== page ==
Last week, No BS Brass, Richmond’s Manliest Band (as described by Style Weekly) set out on a busking tour. We drove, we played on the street, we drove again. These are our adventures, as told by Bryan Hooten, trombonist and usually successful navigator. Busking is the practice of performing in public places for tips or […]
Last week, No BS Brass, Richmond’s Manliest Band (as described by Style Weekly) set out on a busking tour. We drove, we played on the street, we drove again. These are our adventures, as told by Bryan Hooten, trombonist and usually successful navigator.
The band members start arriving at Lance Koehler’s (drums) house around 2pm on Wednesday afternoon. For those not in the know, Lance’s house is also home to Minimum Wage Recording, where No BS, Fight the Big Bull, Ombak, Glows in the Dark, Bio Ritmo, Brian Jones and countless other Richmond bands have laid down their records. Many of us were rolling in immediately after some serious travel. Taylor Barnett (trumpet) had just returned from Hong Kong, where he was visiting family and performing. Luckily the jet-lag/time-change was on his side this time. After some last-minute stuff-grabbing and packing of the trailer, we all piled into a fifteen passenger van by about 3pm. Most of us spent the quick drive to Charlottesville catching up and telling stories. I had been out of town for the previous month so I had plenty to hear. At some point in the journey, during a discussion of when the band would get some food and who would pay for it, Rob, our lead trumpet player, shouted from the back seat “I don’t even need to eat, I’ll just go get that killin’ Chris Potter record.” Hilarity ensued. A cacophonous roar of laughter and van-roof punching erupted into our confined space. This quote would be repeated countless times over the course of the week in varying accurate impersonations of Rob’s voice.
Before we go on, I must explain a bit of the history of this van-roof punching business. During my time in the salsa band, Bio Ritmo, punching the roof of the tour van became an expression of anger, frustration, excitement or just the punctuation at the end of a declarative sentence. Roof-punching has now become part of the No BS vocabulary. Dillard, one of our trombonists, attempted several times that day to master the technique with little success. He’s young though. He will learn.
We found a place to park near the downtown mall in Charlottesville, a picturesque strip of the city that is closed to cars and frames a slew of local shops and restaurants. After scouting out a spot towards the center of the mall, we set up the drums and arranged the stickers, CD’s and T-Shirts. We started playing not totally sure how our enormous size and volume would be received. Within a few bars of “Lando,” however, we were surrounded by fascinated, head-bobbing onlookers, including one uncomfortably enthusiastic dancer. As the crowd gathered, we quickly found our groove. Marcus and Reggie Pace (trombone) dealt out thrilling solos while Lance and Stefan (tuba) laid a rock-solid foundation. Reggie Chapman (bass trombone) electrified the crowd with his megaphone singing and trombone intros. All the dance moves came out as well. When not playing, Taylor often took on the role of email-list distributor, stepping out of the band to pass around paper and pen, collecting the addresses of new No BS fans.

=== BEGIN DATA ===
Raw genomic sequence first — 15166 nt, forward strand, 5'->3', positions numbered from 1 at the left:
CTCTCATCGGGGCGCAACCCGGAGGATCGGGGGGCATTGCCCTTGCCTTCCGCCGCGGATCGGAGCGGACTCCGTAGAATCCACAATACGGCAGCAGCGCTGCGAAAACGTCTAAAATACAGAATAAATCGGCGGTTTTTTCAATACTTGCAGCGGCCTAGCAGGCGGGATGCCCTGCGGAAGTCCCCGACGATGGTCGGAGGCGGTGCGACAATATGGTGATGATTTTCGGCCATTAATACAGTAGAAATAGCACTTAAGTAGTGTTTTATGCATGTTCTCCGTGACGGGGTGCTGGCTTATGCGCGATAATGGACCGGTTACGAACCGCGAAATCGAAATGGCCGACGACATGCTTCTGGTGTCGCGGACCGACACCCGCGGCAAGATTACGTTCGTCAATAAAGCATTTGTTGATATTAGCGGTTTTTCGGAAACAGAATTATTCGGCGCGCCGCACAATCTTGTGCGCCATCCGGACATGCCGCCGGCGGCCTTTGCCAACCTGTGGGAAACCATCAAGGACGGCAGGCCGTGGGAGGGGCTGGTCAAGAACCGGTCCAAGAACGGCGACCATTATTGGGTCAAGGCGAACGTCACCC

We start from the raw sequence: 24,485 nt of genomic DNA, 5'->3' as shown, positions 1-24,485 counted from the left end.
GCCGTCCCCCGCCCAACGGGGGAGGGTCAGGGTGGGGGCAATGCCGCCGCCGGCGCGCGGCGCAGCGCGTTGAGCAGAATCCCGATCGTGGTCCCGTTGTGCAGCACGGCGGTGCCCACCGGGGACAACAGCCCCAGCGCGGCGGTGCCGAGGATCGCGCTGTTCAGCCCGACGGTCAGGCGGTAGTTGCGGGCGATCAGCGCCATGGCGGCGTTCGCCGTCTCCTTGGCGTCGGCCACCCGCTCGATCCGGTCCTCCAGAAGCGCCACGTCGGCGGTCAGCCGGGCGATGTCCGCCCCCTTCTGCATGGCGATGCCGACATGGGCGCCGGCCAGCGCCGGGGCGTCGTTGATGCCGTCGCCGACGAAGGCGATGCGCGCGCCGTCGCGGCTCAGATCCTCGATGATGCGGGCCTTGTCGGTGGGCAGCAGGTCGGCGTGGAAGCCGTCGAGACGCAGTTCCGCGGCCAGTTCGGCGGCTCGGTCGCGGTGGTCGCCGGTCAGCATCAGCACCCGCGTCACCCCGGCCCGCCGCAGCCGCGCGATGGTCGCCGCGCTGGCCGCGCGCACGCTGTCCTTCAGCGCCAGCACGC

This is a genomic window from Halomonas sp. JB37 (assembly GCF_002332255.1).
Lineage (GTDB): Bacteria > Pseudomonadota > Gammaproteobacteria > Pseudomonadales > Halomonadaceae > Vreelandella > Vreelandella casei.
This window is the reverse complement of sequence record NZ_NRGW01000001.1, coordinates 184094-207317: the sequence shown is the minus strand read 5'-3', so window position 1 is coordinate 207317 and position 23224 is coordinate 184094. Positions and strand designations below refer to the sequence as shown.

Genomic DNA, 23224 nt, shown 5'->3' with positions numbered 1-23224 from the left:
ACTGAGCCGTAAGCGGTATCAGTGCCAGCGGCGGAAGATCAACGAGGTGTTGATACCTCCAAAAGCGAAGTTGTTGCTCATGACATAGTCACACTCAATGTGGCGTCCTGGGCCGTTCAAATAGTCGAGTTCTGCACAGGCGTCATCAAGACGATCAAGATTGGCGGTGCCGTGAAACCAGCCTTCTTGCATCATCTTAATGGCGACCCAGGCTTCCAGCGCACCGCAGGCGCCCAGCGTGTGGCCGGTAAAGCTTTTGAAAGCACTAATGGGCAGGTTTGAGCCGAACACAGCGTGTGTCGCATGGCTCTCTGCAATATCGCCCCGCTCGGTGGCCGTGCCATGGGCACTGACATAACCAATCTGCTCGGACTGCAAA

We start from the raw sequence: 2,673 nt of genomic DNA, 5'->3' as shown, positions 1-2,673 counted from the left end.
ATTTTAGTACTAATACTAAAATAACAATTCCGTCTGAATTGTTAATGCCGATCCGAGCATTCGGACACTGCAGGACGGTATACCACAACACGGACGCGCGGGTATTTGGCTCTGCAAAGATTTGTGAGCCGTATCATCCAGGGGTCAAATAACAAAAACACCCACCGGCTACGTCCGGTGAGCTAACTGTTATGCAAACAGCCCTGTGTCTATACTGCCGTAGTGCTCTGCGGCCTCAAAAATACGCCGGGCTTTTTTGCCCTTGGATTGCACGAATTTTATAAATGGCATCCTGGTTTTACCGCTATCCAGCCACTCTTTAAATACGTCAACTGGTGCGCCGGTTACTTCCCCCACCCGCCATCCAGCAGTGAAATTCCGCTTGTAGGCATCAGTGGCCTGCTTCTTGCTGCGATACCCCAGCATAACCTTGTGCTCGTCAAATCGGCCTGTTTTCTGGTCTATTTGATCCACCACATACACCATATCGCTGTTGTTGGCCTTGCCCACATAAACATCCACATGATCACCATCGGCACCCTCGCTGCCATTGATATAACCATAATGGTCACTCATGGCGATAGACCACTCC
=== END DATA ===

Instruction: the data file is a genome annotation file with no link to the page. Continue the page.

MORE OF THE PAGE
LESSON #1: Bring someone with you to work the crowd.
Our tip jar quickly filled up and by the time we were respectfully given the ‘15 more minutes’ sign by a local police officer, we had played for almost an hour. New fans and old friends came rushing up after the final tune, including former member Hayden Hopkins, for whom the tune ‘HH’ is named. This busk was a great one, and foreshadowed more adventures. After a quick pack-up and single file procession past the counter of a delicious dumpling joint, we navigated the van through the winding streets of the UVA campus and up to the hill-top studios of WTJU.
We were met by a crew of three friendly guys and hurried to set up in their small auxiliary studio. Somehow, we crammed the whole band in to a 10’x10’ room, with a significant amount of that space taken up by the soundboard. If you have seen No BS live, you will recognize this as a towering achievement. No BS is a huge band both in numbers and individual size. Marcus and I had to be especially careful, however, since we were positioned almost on top Lance’s crash and ride cymbal, respectively. After a brief intro by a DJ who seemed to be surprised by our name every time he read it, we started playing around 9:15 pm, blowing through many of our most up-tempo tunes. It was fun hearing the band play just as hard alone in a room as it does in front of our home crowd at The Camel in Richmond. The set was broken up by a quick interview, during which Reggie Pace uttered the phrase “We’re trying to go international, and such.” An hour later, once our time on the air was over, we took a look around the studio, mostly focusing on WTJU’s enormous record collection. We had a good hang up there, listening to some music and checking out a sneak peak of the live recording from the radio show. I found out that Cameron Ralston, bassist for Ombak, Glows in the Dark, Fight the Big Bull and Ilad, was once a DJ at the station.
After a quick stop at a sandwich place and entertaining Jesse Harper’s idea crashing a gig somewhere else in Charlottesville, we decided to head back to Richmond, knowing we had a long journey ahead of us.